(September 13, 2012) -- The United States Davis Cup team will face a daunting challenge in its upcoming World Group semifinal with powerhouse Spain, but they wouldn’t want it any other way.
The eleventh tie between the two nations will be played in Gijon, Spain, with the hosts gunning to win their 24th straight home tie dating back to 1999.
“They are a fantastic team; they could make three or four Davis cup teams that would be very good, considering how many players they have,” said American Captain Jim Courier of the Spaniards, who have won 25 consecutive Davis Cup ties on clay.. ““For us this is probably the biggest test in Davis Cup tennis, perhaps for any country to come to Spain and beat them on clay."
The Americans are no stranger to the underdog role in this year's Davis Cup, and they've made their most of their chances against heavily favored teams thus far. They spectacularly overcome the Swiss and the French on red clay in their last two ties, thanks largely to two breakthrough performances from John Isner, who went 4-0 in the two ties with eyebrow-raising wins over Roger Federer and Jo-Wilfried Tsonga.
But the American effort was not a one-man show against the Swiss or the French by any means. Mike and Bob Bryan went undefeated in both ties to raise their career Davis Cup doubles record to 19-2, including a sparkling 10-0 on the road and 10-1 in ties that have gone to Saturday with a 1-1 split.
The challenge for the Americans, who own an overall 5-5 record against Spain in Davis Cup play, will be to find a way to come away with a victory on Friday to get the Bryans in a position to give them a lead.
Sam Querrey, who is making his first appearance in Davis Cup since 2010, will face David Ferrer in the first rubber on Friday, while John Isner will face Nicolas Almagro in the second.
“Our team has played in some tough environments before and we expect a tough environment tomorrow,” said Isner, the current World No. 10. “At the same time we know it is going to be a lot of fun. I am just going to go out there and try to enjoy it. It is going to be a good challenge and it is going to be in front of a big crowd. I don’t think it is going to be anything I’m not used to.”
Notes, Numbers: The U.S. will play on the road for the seventh time in their last eight ties... The U.S. is 1-4 against Spain when playing on the road... Recently retired Andy Roddick finished his Davis Cup career with 33 wins, good for second-most all-time among American players... David Ferrer owns a 14-0 record on clay in Davis Cup competition... Almagro owns a 7-0 record on clay in Davis Cup play...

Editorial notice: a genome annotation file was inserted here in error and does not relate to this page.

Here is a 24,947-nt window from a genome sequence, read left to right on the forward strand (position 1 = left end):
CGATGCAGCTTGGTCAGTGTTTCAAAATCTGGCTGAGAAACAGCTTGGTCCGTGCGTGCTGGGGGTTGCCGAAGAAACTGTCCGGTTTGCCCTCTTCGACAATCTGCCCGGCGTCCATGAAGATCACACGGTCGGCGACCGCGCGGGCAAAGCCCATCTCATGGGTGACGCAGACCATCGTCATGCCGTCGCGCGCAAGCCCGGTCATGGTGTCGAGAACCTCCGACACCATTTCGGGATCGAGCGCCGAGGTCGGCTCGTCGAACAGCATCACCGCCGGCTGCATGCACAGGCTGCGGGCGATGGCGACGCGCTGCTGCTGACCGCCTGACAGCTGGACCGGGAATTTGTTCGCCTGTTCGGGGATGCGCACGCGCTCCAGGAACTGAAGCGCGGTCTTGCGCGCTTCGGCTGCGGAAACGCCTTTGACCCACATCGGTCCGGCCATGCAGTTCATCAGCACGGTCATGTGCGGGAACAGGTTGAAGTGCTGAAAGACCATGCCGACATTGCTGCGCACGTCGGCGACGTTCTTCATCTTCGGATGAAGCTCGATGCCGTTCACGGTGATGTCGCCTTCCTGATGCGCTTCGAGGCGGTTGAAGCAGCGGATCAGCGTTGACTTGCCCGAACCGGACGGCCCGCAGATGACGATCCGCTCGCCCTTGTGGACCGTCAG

Argentina Continues Quest for Davis Cup Glory against Czechs
Having lost four consecutive Davis Cup finals and never won the title in its storied history, the Argentines must feel a bit like Andy Murray felt before he played the U.S. Open this year.
If it worked for Murray, maybe it can work for Argentina against the Czechs this weekend in Beunos Aires. But the Czechs, who have not win a Davis Cup title since 1980, are sure to be hungry too.
In the last meeting between these two nations, Juan Martin del Potro forced a fifth rubber when he beat Tomas Berdych in straight sets in Ostrava, setting the stage for the Radek Stepanek to take down Juan Monaco in the deciding rubber in straight sets.
All four players will be back to carry the hopes of their nations this weekend on the red clay at the state-of-the-art Estadio Parque Roca, which was built in 2006. The Czechs know that they can expect to her the thunderous roar of 14,500 tennis-mad fans when they take the court on Friday. The last time the Czechs visited Argentina in 2005, they were blanked 5-0. Tomas Berdych remembers it well.
“I have the experience from a couple of years ago when I experienced one of the toughest crowds in tennis so we will be ready ... we expect it to be really loud but that’s how it is, it is a part of Davis Cup,” said Berdych.
Juan Martin del Potro, who will open play on Friday against Radek Stepanek, has dealt with soreness in his left wrist since mid-August, but Del Potro plans to put aside the pain in favor of helping his country get to the December's Davis Cup final for the second consecutive year.
“I hope my wrist is okay,” he told Craig Gabriel of Daviscup.com in an interview. “Still I am feeling little pain but I will still try to manage the painf and play my best tennis here is Buenos Aires.”
Tomas Berdych will play Juan Monaco in the second rubber on Friday.
Notes, Numbers: The Czechs reached the 2009 Davis Cup final, losing to Spain 5-0 on red clay in Barcelona... Berdych is 5-0 in 2012 in Davis Cup... Del Potro has a 5-2 Davis Cup record on clay with his only losses coming against David Ferrer and Rafael Nadal in last year's final... The Czechs own a 3-1 all-time edge against Argentina but the two nations have split their last two meetings.
|(Photo: John Isner competing in the 2012 US Open; Credit: Andy Kentla)